More Skepticism and Cynicism From the "Liberal Media"

Howard Dean's candidacy is now history, but it will take years for most Americans to understand how he went from being the frontrunner to an also-ran in a matter of weeks.

Dean's slide was driven by the media. For whatever reasons -- self-interest, skepticism, cynicism -- they bought into the belief that he was "unelectable," too much of an outsider, from too small a state, etc, and dutifully reported on his shortcomings, even despite his enthusiastic supporters, record fundraising and endorsements by Al Gore, Bill Bradley, Tom Harken and others.

A Washington Post piece from last December by Marjorie Williams, who some would consider a card-carrying member of the fictitious "liberal media," shows how the press had it in for Dean.
At long last, the revelation I've been waiting for: the reason why -- beyond the prospect of epic, McGovernesque defeat -- I feel so uneasy about Howard Dean.

The man is a doctor. This is the least-examined chapter of his career. But suddenly it all makes sense: Where else but in medicine do you find men and women who never admit a mistake? Who talk more than they listen, and feel entitled to withhold crucial information? Whose lack of tact in matters of life and death might disqualify them for any other field?
Now Williams, who calls herself "a charter member of the ABB Society," has aimed her cynicism and skepticism at John Kerry in a piece called "Win One for the Flipper."
Bush is already having fun with Kerry's zigzags of the past three years alone: Kerry voted for so many of Bush's major initiatives that in order to disown them now he can only argue that they were wrongly or dishonestly "implemented." This amounts to a confession that his opponent made a chump of him for the past three years. In fact, one might argue that Kerry is a poster boy for all the ways in which congressional Democrats have allowed themselves to be rolled by the Bush administration. But this is something I am trying hard not to notice about him.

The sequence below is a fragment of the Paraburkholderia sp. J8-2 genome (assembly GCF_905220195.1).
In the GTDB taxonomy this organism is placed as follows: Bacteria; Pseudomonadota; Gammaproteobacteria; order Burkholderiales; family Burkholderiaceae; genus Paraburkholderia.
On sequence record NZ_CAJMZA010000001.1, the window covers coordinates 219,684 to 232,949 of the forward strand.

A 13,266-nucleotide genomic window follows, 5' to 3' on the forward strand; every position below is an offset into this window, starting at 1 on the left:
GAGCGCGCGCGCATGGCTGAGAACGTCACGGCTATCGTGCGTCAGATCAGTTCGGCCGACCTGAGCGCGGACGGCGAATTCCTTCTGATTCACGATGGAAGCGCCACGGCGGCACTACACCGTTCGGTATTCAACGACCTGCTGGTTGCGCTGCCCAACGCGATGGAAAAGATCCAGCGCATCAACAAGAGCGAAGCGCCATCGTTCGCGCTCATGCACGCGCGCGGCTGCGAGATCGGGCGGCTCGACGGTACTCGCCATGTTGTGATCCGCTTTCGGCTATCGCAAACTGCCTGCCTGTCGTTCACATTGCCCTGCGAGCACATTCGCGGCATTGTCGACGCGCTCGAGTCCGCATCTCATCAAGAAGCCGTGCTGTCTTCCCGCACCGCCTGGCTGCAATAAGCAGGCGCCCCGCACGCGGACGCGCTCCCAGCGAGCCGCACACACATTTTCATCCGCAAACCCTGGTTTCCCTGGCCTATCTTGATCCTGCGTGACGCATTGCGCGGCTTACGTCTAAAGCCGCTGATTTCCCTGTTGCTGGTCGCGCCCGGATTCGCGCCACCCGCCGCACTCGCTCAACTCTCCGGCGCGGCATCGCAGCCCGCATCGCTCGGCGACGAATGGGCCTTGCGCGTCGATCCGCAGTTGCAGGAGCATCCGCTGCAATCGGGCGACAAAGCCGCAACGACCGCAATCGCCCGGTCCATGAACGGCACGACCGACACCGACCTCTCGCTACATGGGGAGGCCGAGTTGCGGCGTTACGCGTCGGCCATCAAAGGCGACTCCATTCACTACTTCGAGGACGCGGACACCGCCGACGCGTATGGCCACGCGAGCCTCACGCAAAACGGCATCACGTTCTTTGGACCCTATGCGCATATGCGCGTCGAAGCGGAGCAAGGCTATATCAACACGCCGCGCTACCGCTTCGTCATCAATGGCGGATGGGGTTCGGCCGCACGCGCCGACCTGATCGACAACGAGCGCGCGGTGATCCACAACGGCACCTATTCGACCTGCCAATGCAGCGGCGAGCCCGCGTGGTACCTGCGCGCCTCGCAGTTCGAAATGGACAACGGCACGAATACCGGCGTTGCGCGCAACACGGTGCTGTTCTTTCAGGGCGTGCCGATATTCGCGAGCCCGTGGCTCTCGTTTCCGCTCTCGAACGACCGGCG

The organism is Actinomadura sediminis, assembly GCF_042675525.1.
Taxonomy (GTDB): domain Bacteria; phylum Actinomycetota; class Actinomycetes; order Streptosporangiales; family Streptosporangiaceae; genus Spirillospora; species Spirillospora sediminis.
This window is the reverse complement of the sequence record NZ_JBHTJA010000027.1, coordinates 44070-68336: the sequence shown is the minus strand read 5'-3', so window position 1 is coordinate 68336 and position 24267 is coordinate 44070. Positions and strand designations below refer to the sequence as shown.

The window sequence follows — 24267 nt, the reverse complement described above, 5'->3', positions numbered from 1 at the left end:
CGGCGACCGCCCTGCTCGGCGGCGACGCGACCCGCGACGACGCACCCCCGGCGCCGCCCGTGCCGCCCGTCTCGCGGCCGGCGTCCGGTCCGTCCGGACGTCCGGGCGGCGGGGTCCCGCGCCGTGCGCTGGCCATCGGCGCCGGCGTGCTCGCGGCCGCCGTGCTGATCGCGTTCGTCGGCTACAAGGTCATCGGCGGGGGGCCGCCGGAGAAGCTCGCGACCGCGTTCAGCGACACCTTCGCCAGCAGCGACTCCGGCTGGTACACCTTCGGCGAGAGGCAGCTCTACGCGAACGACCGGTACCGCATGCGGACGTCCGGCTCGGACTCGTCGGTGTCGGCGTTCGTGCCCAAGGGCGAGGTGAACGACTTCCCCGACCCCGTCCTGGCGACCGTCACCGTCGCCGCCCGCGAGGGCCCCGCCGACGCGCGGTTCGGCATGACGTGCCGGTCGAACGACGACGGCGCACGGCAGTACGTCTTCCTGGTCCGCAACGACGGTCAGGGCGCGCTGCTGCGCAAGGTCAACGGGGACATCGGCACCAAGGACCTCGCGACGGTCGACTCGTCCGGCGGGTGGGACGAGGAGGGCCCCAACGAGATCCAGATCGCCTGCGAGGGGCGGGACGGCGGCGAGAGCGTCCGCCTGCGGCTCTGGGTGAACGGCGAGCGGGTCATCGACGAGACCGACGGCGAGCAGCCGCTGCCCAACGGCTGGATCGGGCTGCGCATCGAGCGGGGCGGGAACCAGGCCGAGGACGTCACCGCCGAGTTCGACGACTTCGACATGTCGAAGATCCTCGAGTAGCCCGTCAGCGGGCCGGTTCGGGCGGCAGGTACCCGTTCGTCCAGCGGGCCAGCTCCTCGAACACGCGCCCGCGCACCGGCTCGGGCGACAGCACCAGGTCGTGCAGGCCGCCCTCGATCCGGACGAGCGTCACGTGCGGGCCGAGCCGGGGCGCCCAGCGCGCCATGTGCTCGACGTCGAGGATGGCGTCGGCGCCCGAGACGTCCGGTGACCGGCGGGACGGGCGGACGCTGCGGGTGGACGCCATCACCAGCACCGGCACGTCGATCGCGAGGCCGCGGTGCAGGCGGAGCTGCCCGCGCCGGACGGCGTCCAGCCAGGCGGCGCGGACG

Eight months is a long time for Bush to pile up a home-field advantage while Kerry's campaign decides how to fill in, complete and polish the invention that won the primaries. It's going to be hard to sustain, for so many months, the party's fond illusion that there is such a beast as "electability."
We can expect more of the same commentary from the punditocracy in the months ahead.

If John Kerry loses to George W. Bush in November, many Democrats will wonder what could have been with Howard Dean, had the press not worked so hard to take him out of the race.

... speaking of zigzags, Daily Kos notes that Bush has plenty of his own.
So Bush has a site somewhere that tracks Kerry's "flip-flops". Reader TK probably spent three seconds coming up with this list of Bush flip flops. It's not like they're hard to find:
  • Bush is against campaign finance reform; then he's for it.
  • Bush is against a Homeland Security Department; then he's for it.
  • Bush is against a 9/11 commission; then he's for it.
  • Bush is against an Iraq WMD investigation; then he's for it.
  • Bush is against nation building; then he's for it.
  • Bush is against deficits; then he's for them.
  • Bush is for free trade; then he's for tariffs on steel; then he's against them again.
  • Bush is against the U.S. taking a role in the Israeli Palestinian conflict; then he pushes for a "road map" and a Palestinian State.
  • Bush is for states right to decide on gay marriage, then he is for changing the constitution.
  • Bush first says he'll provide money for first responders (fire, police, emergency), then he doesn't.
  • Bush first says that 'help is on the way' to the military ... then he cuts benefits
  • Bush-"The most important thing is for us to find Osama bin Laden. Bush-"I don't know where he is. I have no idea and I really don't care.
  • Bush claims to be in favor of the environment and then secretly starts drilling on Padre Island.
  • Bush talks about helping education and increases mandates while cutting funding.
  • Bush first says the U.S. won't negotiate with North Korea. Now he will
  • Bush goes to Bob Jones University. Then say's he shouldn't have.
  • Bush said he would demand a U.N. Security Council vote on whether to sanction military action against Iraq. Later Bush announced he would not call for a vote
  • Bush said the "mission accomplished" banner was put up by the sailors.  Bush later admits it was his advance team.
  • Bush was for fingerprinting and photographing Mexicans who enter the US. Bush after meeting with Pres. Fox, he's against it.